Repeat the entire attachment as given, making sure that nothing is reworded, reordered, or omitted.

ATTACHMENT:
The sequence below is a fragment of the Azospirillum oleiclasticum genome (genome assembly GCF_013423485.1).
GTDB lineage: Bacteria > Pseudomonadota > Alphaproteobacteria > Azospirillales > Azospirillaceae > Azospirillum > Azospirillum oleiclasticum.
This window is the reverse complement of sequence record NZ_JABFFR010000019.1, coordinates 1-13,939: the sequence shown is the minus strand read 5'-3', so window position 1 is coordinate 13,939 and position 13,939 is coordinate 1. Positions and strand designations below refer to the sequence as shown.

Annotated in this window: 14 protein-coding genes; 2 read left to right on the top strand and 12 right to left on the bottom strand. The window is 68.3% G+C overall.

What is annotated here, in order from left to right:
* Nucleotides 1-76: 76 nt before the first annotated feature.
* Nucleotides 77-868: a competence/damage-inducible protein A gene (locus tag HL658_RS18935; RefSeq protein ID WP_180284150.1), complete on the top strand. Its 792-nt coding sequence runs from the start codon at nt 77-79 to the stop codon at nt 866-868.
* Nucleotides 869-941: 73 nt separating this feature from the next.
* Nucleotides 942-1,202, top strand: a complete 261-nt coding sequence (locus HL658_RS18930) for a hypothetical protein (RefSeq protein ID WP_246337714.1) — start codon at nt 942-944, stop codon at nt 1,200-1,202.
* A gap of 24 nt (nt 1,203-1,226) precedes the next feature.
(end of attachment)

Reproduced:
The sequence below is a fragment of the Azospirillum oleiclasticum genome (genome assembly GCF_013423485.1).
GTDB lineage: Bacteria > Pseudomonadota > Alphaproteobacteria > Azospirillales > Azospirillaceae > Azospirillum > Azospirillum oleiclasticum.
This window is the reverse complement of sequence record NZ_JABFFR010000019.1, coordinates 1-13,939: the sequence shown is the minus strand read 5'-3', so window position 1 is coordinate 13,939 and position 13,939 is coordinate 1. Positions and strand designations below refer to the sequence as shown.

Annotated in this window: 14 protein-coding genes; 2 read left to right on the top strand and 12 right to left on the bottom strand. The window is 68.3% G+C overall.

What is annotated here, in order from left to right:
* Nucleotides 1-76: 76 nt before the first annotated feature.
* Nucleotides 77-868: a competence/damage-inducible protein A gene (locus tag HL658_RS18935; RefSeq protein ID WP_180284150.1), complete on the top strand. Its 792-nt coding sequence runs from the start codon at nt 77-79 to the stop codon at nt 866-868.
* Nucleotides 869-941: 73 nt separating this feature from the next.
* Nucleotides 942-1,202, top strand: a complete 261-nt coding sequence (locus HL658_RS18930) for a hypothetical protein (RefSeq protein ID WP_246337714.1) — start codon at nt 942-944, stop codon at nt 1,200-1,202.
* A gap of 24 nt (nt 1,203-1,226) precedes the next feature.